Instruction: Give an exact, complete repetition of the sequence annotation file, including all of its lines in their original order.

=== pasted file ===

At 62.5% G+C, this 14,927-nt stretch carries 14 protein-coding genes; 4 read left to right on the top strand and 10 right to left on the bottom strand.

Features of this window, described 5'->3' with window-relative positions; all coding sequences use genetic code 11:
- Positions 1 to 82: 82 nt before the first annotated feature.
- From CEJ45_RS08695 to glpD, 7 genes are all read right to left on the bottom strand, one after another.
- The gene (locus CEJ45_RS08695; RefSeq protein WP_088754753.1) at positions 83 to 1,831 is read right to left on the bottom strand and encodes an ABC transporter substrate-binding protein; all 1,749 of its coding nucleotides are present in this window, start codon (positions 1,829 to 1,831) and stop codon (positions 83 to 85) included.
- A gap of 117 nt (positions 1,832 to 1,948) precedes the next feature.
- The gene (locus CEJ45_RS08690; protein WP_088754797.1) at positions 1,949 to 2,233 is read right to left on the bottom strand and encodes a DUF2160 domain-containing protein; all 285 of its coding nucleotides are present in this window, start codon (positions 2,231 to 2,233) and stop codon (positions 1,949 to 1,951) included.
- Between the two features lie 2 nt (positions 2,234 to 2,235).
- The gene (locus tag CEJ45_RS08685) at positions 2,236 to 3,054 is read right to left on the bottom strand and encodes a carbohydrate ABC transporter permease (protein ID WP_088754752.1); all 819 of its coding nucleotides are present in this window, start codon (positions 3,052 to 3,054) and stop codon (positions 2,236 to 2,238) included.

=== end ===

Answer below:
At 62.5% G+C, this 14,927-nt stretch carries 14 protein-coding genes; 4 read left to right on the top strand and 10 right to left on the bottom strand.

Features of this window, described 5'->3' with window-relative positions; all coding sequences use genetic code 11:
- Positions 1 to 82: 82 nt before the first annotated feature.
- From CEJ45_RS08695 to glpD, 7 genes are all read right to left on the bottom strand, one after another.
- The gene (locus CEJ45_RS08695; RefSeq protein WP_088754753.1) at positions 83 to 1,831 is read right to left on the bottom strand and encodes an ABC transporter substrate-binding protein; all 1,749 of its coding nucleotides are present in this window, start codon (positions 1,829 to 1,831) and stop codon (positions 83 to 85) included.
- A gap of 117 nt (positions 1,832 to 1,948) precedes the next feature.
- The gene (locus CEJ45_RS08690; protein WP_088754797.1) at positions 1,949 to 2,233 is read right to left on the bottom strand and encodes a DUF2160 domain-containing protein; all 285 of its coding nucleotides are present in this window, start codon (positions 2,231 to 2,233) and stop codon (positions 1,949 to 1,951) included.
- Between the two features lie 2 nt (positions 2,234 to 2,235).
- The gene (locus tag CEJ45_RS08685) at positions 2,236 to 3,054 is read right to left on the bottom strand and encodes a carbohydrate ABC transporter permease (protein ID WP_088754752.1); all 819 of its coding nucleotides are present in this window, start codon (positions 3,052 to 3,054) and stop codon (positions 2,236 to 2,238) included.